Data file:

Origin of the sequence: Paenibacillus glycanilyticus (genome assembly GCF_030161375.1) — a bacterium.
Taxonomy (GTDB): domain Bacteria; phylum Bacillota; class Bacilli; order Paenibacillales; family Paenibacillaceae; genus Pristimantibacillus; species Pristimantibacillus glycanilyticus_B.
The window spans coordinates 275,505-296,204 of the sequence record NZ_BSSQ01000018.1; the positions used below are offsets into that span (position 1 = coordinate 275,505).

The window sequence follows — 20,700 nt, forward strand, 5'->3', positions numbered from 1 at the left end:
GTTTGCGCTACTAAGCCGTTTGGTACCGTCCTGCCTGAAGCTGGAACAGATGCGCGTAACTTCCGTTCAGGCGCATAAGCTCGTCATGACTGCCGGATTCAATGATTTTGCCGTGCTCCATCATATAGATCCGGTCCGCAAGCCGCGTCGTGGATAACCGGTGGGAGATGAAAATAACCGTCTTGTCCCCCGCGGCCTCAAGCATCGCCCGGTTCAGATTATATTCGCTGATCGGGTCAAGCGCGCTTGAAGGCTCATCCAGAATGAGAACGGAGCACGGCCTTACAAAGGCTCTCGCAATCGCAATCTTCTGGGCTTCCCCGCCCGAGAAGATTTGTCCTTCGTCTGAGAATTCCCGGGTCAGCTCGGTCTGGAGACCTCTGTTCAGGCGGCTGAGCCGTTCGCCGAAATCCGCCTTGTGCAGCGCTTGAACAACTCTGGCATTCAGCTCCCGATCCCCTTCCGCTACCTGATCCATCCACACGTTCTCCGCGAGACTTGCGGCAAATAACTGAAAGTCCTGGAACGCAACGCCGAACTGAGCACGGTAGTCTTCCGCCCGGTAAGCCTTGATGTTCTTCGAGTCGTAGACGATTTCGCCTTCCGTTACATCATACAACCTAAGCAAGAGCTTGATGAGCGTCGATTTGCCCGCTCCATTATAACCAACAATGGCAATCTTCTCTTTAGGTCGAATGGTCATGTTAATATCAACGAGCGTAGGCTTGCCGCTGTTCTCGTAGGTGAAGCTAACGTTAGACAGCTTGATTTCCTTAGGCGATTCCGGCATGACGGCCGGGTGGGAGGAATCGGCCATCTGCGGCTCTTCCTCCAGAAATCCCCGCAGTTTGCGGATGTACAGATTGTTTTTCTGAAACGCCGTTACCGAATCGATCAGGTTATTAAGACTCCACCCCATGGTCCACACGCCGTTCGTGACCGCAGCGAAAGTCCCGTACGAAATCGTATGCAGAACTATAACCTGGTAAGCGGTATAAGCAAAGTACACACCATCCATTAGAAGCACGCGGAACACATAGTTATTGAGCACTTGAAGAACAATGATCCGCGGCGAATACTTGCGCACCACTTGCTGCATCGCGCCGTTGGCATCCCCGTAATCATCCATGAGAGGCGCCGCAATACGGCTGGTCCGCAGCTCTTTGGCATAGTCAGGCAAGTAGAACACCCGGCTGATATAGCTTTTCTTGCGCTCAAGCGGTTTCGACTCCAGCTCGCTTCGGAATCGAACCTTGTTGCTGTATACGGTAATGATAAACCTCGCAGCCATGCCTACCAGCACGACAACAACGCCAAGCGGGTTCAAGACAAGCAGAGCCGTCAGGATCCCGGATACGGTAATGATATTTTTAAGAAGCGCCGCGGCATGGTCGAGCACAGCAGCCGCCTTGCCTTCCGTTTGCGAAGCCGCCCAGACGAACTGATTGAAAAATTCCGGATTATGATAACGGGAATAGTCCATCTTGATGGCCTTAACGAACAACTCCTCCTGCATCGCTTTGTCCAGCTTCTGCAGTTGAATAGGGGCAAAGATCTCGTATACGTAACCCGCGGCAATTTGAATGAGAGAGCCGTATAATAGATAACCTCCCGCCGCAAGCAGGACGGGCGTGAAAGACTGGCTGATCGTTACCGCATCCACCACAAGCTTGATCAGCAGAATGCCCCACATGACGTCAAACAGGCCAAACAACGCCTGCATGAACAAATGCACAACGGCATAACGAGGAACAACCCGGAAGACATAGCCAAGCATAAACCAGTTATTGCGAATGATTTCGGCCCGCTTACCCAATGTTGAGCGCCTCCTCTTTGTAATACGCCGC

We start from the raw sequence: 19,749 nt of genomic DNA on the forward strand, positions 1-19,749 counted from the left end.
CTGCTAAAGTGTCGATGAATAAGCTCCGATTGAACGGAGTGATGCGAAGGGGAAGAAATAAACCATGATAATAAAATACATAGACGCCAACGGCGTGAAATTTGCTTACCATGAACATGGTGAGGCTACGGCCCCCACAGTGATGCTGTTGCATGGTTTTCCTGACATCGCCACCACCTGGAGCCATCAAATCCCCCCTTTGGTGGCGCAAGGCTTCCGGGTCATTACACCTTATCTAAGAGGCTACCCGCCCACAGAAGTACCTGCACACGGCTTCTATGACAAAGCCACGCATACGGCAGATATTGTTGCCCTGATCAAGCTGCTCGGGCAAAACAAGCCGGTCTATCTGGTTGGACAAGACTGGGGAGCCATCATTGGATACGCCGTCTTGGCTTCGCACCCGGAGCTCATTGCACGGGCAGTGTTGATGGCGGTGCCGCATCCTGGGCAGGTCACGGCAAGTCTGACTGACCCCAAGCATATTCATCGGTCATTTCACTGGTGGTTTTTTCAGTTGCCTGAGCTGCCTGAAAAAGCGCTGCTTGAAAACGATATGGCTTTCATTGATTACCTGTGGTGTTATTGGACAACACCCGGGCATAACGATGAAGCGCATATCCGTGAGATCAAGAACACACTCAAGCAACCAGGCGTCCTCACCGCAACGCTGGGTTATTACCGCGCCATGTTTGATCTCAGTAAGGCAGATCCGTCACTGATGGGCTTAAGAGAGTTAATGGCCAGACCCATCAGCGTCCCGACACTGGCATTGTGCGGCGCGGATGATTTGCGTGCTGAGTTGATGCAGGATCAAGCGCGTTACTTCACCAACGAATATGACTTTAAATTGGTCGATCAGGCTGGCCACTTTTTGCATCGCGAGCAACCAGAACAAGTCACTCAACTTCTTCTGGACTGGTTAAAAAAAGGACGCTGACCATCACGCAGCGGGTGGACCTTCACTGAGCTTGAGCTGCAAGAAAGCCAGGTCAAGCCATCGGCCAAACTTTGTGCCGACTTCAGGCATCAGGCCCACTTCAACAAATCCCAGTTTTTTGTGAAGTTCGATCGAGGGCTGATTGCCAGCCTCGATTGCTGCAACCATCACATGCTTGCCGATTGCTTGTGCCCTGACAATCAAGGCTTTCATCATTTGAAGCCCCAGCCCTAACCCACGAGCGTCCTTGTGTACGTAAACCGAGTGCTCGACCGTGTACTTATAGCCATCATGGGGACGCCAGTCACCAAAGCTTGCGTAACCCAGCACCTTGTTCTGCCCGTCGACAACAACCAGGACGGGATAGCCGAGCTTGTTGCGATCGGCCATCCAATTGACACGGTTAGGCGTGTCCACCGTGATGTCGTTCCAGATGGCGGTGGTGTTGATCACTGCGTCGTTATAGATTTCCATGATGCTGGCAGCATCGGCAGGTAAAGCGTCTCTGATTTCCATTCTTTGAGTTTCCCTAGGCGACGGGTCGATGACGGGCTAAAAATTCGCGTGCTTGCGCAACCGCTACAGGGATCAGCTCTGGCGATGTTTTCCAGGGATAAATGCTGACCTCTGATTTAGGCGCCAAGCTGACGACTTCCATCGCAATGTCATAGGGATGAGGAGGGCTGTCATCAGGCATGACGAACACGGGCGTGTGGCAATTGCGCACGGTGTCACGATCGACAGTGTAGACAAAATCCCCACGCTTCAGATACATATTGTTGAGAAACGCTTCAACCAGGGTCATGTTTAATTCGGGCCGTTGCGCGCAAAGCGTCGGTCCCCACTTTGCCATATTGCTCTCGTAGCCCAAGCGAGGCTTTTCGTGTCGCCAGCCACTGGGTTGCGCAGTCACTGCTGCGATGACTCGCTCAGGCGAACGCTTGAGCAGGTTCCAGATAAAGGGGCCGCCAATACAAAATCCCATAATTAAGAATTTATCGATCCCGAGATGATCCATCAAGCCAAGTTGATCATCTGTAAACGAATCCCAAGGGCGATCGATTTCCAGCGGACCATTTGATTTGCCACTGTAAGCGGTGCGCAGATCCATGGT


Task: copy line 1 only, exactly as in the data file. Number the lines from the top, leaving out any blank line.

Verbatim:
Origin of the sequence: Paenibacillus glycanilyticus (genome assembly GCF_030161375.1) — a bacterium.